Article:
Back in June I posted ‘In defence of paywalls (a thought experiment)‘ where I said: “When you’re driving a tanker and you see a big rock ahead – do you ask everyone on the ship to rebuild it as an aeroplane? Or do you start steering away in the hope that your part of the tanker will somehow avoid the worst?”
I’ve only just come across a piece written in the same month by Michael Nielsen which expresses the same points in a much more rigorous way during a piece on disruption in general (h/t Jo Geary). It’s well worth reading in full, but here’s how he puts it so much better than I:
“The problem is that your newspaper has an organizational architecture which is, to use the physicists’ phrase, a local optimum. Relatively small changes to that architecture – like firing your photographers – don’t make your situation better, they make it worse. So you’re stuck gazing over at TechCrunch, who is at an even better local optimum, a local optimum that could not have existed twenty years ago:
“Unfortunately for you, there’s no way you can get to that new optimum without attempting passage through a deep and unfriendly valley. The incremental actions needed to get there would be hell on the newspaper. There’s a good chance they’d lead the Board to fire you.
“The result is that the newspapers are locked into producing a product that’s of comparable quality (from an advertiser’s point of view) to the top blogs, but at far greater cost. And yet all their decisions – like the decision to spend a lot on photography – are entirely sensible business decisions. Even if they’re smart and good, they’re caught on the horns of a cruel dilemma.
“The same basic story can be told about the dispruption of the music industry, the minicomputer industry, and many other disruptions. Each industry has (or had) a standard organizational architecture. That organizational architecture is close to optimal, in the sense that small changes mostly make things worse, not better. Everyone in the industry uses some close variant of that architecture. Then a new technology emerges and creates the possibility for a radically different organizational architecture, using an entirely different combination of skills and relationships. The only way to get from one organizational architecture to the other is to make drastic, painful changes. The money and power that come from commitment to an existing organizational architecture actually place incumbents at a disadvantage, locking them in. It’s easier and more effective to start over, from scratch.”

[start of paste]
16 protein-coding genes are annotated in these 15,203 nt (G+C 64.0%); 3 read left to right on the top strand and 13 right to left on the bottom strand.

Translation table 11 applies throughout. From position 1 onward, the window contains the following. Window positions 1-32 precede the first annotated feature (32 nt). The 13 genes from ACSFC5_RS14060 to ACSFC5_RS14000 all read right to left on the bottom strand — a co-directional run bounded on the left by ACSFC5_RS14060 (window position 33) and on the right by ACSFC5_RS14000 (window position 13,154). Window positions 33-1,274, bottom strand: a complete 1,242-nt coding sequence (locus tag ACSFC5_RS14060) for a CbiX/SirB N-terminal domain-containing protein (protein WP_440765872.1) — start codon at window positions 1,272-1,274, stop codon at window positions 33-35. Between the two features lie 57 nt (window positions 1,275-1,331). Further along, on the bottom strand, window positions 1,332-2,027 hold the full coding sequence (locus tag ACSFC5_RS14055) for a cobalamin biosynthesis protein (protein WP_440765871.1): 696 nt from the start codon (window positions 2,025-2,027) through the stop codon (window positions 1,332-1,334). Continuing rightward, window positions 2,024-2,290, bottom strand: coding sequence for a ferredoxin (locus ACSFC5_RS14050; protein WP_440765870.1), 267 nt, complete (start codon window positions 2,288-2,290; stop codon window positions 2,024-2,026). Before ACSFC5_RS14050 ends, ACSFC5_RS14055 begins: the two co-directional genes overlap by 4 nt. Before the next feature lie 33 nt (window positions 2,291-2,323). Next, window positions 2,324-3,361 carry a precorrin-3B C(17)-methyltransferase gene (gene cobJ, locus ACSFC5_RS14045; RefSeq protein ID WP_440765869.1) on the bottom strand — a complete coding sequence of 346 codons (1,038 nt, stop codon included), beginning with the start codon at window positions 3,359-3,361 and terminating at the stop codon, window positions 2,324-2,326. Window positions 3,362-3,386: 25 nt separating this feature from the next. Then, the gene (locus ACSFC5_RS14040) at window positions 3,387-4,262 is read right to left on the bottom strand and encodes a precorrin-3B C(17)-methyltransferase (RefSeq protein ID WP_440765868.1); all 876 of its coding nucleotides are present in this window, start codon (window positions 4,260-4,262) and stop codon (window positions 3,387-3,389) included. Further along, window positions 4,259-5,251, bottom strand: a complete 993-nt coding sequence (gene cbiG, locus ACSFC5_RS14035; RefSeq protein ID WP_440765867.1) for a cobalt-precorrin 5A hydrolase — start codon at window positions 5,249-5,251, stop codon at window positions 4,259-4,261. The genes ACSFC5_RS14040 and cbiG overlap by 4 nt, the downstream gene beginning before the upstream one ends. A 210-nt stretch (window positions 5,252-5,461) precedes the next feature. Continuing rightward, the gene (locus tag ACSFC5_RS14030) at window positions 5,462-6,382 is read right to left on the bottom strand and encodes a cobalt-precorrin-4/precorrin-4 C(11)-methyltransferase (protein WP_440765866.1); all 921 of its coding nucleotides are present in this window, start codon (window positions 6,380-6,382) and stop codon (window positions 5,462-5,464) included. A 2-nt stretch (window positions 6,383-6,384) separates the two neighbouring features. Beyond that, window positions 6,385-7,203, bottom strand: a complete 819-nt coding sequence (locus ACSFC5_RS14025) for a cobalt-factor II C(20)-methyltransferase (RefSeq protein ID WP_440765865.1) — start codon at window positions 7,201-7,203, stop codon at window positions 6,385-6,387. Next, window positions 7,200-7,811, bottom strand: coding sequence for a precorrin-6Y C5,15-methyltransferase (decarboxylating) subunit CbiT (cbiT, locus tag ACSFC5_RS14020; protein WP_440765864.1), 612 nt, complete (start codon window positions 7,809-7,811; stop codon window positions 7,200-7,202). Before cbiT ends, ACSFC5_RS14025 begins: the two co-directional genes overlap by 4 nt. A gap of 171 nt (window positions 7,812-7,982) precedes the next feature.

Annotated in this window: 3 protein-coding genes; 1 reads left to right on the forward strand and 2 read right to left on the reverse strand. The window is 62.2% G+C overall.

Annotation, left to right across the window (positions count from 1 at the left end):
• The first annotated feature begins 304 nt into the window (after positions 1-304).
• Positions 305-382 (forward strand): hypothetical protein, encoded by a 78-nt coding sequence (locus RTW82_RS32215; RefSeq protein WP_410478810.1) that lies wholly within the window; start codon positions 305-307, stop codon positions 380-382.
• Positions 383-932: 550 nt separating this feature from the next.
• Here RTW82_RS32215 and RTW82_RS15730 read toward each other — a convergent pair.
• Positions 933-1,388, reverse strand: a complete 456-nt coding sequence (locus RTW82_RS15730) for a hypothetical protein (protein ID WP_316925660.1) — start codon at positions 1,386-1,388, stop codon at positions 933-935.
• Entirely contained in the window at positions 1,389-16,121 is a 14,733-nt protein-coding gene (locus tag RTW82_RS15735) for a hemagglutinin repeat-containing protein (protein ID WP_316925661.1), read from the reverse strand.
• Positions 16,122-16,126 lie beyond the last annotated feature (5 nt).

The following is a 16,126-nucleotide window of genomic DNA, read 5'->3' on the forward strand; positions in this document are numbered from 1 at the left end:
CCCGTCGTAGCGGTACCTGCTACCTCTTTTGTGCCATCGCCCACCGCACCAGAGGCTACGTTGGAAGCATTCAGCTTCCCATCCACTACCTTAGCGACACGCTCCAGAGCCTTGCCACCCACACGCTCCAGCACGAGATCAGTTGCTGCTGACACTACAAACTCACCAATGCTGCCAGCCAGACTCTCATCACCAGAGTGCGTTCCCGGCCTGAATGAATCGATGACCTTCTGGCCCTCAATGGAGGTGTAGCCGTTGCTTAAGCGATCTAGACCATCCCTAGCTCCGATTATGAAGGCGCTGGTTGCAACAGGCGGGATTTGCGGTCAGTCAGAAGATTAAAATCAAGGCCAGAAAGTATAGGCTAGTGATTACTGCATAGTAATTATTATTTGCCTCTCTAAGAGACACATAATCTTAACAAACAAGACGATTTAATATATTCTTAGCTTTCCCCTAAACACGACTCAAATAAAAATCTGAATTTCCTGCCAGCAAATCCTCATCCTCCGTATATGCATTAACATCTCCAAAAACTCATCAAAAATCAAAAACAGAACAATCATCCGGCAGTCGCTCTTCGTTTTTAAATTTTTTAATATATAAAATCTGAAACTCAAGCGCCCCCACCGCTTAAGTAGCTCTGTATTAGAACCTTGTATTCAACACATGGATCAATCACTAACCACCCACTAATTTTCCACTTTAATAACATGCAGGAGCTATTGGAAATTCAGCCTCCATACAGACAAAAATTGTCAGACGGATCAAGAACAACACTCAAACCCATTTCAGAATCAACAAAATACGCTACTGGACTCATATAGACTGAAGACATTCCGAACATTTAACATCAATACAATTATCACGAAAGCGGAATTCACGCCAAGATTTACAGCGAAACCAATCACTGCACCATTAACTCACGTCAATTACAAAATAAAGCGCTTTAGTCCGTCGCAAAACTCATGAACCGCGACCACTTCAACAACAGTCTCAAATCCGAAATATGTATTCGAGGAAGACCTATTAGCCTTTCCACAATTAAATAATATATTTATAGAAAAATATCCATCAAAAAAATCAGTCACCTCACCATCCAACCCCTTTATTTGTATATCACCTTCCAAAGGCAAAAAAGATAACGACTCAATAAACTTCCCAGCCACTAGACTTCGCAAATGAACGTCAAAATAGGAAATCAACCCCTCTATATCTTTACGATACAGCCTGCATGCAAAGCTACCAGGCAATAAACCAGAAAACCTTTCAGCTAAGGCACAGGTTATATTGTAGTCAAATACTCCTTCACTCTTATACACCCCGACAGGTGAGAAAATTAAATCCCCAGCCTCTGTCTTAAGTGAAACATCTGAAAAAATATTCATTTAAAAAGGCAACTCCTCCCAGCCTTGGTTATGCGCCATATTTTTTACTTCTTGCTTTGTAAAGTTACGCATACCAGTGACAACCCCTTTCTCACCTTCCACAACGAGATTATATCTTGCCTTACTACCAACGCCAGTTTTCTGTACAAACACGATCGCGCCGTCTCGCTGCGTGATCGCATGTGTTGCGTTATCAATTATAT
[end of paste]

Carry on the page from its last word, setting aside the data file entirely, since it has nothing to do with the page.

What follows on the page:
And while I’m at it, here’s a great quote on the same area from a post at SimsBlog:
“I don’t know if we can make the definitive case that most newspaper purchasers were actually paying for news. They were paying for a bundle of utility that included news, but where was the real perceived value in the minds of readers (i.e. which parts of the bundle did they feel they needed to pay for) and how much did monopoly or near monopoly play into the equation? [my emphasis]
“Newspapers used to play a role in the most important moments in our lives. Our first job, car, rental apartment and purchased home were likely found in the classifieds section. We used the paper to help us shop every week (coupons and flyers, travel, living and food sections) and decide what movie to see at what time and where.
“Now the utility bundle is broken. How much of the value of the newspaper was derived from news and how much was derived from all these other things?”